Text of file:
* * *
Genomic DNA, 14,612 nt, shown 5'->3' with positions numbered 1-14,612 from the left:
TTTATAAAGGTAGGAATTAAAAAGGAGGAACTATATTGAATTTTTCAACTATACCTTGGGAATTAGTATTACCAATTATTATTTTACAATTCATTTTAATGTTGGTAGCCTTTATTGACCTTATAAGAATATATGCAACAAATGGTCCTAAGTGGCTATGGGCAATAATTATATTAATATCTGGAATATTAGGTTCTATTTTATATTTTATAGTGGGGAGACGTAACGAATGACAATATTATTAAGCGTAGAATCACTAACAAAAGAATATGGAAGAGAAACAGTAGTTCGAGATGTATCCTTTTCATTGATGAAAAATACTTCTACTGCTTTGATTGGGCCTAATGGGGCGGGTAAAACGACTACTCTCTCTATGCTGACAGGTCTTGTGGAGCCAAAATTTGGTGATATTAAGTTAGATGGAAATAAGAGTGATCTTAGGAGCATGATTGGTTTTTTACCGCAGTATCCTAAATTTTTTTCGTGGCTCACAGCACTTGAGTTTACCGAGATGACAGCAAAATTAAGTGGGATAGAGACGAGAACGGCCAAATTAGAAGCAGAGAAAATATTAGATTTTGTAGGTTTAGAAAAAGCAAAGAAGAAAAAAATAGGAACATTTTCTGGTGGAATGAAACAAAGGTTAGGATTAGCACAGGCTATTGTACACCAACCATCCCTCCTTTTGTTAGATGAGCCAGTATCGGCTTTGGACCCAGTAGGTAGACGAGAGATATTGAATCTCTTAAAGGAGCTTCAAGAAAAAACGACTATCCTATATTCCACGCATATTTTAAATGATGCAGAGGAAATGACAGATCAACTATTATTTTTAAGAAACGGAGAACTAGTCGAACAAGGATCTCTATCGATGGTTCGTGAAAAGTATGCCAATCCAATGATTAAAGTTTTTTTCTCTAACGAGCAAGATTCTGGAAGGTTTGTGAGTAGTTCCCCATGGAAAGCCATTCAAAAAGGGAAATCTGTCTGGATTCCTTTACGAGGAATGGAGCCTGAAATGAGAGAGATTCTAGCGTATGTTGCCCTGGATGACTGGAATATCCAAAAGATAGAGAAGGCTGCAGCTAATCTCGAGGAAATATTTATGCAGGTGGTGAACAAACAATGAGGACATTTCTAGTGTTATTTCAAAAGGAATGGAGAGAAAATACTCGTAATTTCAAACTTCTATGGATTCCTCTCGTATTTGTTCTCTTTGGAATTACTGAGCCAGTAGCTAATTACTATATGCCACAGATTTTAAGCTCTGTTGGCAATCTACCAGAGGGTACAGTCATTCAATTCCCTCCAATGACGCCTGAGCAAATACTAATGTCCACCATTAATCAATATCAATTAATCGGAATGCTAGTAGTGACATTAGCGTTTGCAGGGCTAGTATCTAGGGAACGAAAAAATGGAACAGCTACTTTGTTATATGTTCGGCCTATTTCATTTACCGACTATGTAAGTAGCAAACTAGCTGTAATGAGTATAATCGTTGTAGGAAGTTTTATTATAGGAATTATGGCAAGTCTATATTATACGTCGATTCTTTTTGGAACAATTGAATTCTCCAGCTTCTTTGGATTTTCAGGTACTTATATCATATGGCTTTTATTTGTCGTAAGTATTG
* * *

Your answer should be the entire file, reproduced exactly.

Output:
Genomic DNA, 14,612 nt, shown 5'->3' with positions numbered 1-14,612 from the left:
TTTATAAAGGTAGGAATTAAAAAGGAGGAACTATATTGAATTTTTCAACTATACCTTGGGAATTAGTATTACCAATTATTATTTTACAATTCATTTTAATGTTGGTAGCCTTTATTGACCTTATAAGAATATATGCAACAAATGGTCCTAAGTGGCTATGGGCAATAATTATATTAATATCTGGAATATTAGGTTCTATTTTATATTTTATAGTGGGGAGACGTAACGAATGACAATATTATTAAGCGTAGAATCACTAACAAAAGAATATGGAAGAGAAACAGTAGTTCGAGATGTATCCTTTTCATTGATGAAAAATACTTCTACTGCTTTGATTGGGCCTAATGGGGCGGGTAAAACGACTACTCTCTCTATGCTGACAGGTCTTGTGGAGCCAAAATTTGGTGATATTAAGTTAGATGGAAATAAGAGTGATCTTAGGAGCATGATTGGTTTTTTACCGCAGTATCCTAAATTTTTTTCGTGGCTCACAGCACTTGAGTTTACCGAGATGACAGCAAAATTAAGTGGGATAGAGACGAGAACGGCCAAATTAGAAGCAGAGAAAATATTAGATTTTGTAGGTTTAGAAAAAGCAAAGAAGAAAAAAATAGGAACATTTTCTGGTGGAATGAAACAAAGGTTAGGATTAGCACAGGCTATTGTACACCAACCATCCCTCCTTTTGTTAGATGAGCCAGTATCGGCTTTGGACCCAGTAGGTAGACGAGAGATATTGAATCTCTTAAAGGAGCTTCAAGAAAAAACGACTATCCTATATTCCACGCATATTTTAAATGATGCAGAGGAAATGACAGATCAACTATTATTTTTAAGAAACGGAGAACTAGTCGAACAAGGATCTCTATCGATGGTTCGTGAAAAGTATGCCAATCCAATGATTAAAGTTTTTTTCTCTAACGAGCAAGATTCTGGAAGGTTTGTGAGTAGTTCCCCATGGAAAGCCATTCAAAAAGGGAAATCTGTCTGGATTCCTTTACGAGGAATGGAGCCTGAAATGAGAGAGATTCTAGCGTATGTTGCCCTGGATGACTGGAATATCCAAAAGATAGAGAAGGCTGCAGCTAATCTCGAGGAAATATTTATGCAGGTGGTGAACAAACAATGAGGACATTTCTAGTGTTATTTCAAAAGGAATGGAGAGAAAATACTCGTAATTTCAAACTTCTATGGATTCCTCTCGTATTTGTTCTCTTTGGAATTACTGAGCCAGTAGCTAATTACTATATGCCACAGATTTTAAGCTCTGTTGGCAATCTACCAGAGGGTACAGTCATTCAATTCCCTCCAATGACGCCTGAGCAAATACTAATGTCCACCATTAATCAATATCAATTAATCGGAATGCTAGTAGTGACATTAGCGTTTGCAGGGCTAGTATCTAGGGAACGAAAAAATGGAACAGCTACTTTGTTATATGTTCGGCCTATTTCATTTACCGACTATGTAAGTAGCAAACTAGCTGTAATGAGTATAATCGTTGTAGGAAGTTTTATTATAGGAATTATGGCAAGTCTATATTATACGTCGATTCTTTTTGGAACAATTGAATTCTCCAGCTTCTTTGGATTTTCAGGTACTTATATCATATGGCTTTTATTTGTCGTAAGTATTG